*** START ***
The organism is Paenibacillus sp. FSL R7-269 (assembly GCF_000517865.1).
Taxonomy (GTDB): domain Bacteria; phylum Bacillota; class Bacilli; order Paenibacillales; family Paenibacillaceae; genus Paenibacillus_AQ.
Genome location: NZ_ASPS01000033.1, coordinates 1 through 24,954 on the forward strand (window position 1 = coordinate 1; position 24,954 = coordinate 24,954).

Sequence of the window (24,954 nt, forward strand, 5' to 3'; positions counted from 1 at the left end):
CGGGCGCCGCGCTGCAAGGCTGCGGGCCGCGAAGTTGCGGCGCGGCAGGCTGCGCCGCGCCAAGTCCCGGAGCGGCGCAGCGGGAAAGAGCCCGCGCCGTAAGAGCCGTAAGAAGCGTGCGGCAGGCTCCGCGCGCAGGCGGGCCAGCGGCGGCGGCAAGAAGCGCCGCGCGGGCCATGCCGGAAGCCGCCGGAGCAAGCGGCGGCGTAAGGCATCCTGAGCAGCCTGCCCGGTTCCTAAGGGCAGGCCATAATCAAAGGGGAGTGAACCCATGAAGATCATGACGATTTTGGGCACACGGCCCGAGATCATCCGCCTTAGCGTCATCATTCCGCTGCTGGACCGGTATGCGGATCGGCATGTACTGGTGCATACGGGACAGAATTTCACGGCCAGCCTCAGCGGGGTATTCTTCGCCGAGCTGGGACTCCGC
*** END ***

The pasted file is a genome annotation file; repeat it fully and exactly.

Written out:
The organism is Paenibacillus sp. FSL R7-269 (assembly GCF_000517865.1).
Taxonomy (GTDB): domain Bacteria; phylum Bacillota; class Bacilli; order Paenibacillales; family Paenibacillaceae; genus Paenibacillus_AQ.
Genome location: NZ_ASPS01000033.1, coordinates 1 through 24,954 on the forward strand (window position 1 = coordinate 1; position 24,954 = coordinate 24,954).

Sequence of the window (24,954 nt, forward strand, 5' to 3'; positions counted from 1 at the left end):
CGGGCGCCGCGCTGCAAGGCTGCGGGCCGCGAAGTTGCGGCGCGGCAGGCTGCGCCGCGCCAAGTCCCGGAGCGGCGCAGCGGGAAAGAGCCCGCGCCGTAAGAGCCGTAAGAAGCGTGCGGCAGGCTCCGCGCGCAGGCGGGCCAGCGGCGGCGGCAAGAAGCGCCGCGCGGGCCATGCCGGAAGCCGCCGGAGCAAGCGGCGGCGTAAGGCATCCTGAGCAGCCTGCCCGGTTCCTAAGGGCAGGCCATAATCAAAGGGGAGTGAACCCATGAAGATCATGACGATTTTGGGCACACGGCCCGAGATCATCCGCCTTAGCGTCATCATTCCGCTGCTGGACCGGTATGCGGATCGGCATGTACTGGTGCATACGGGACAGAATTTCACGGCCAGCCTCAGCGGGGTATTCTTCGCCGAGCTGGGACTCCGC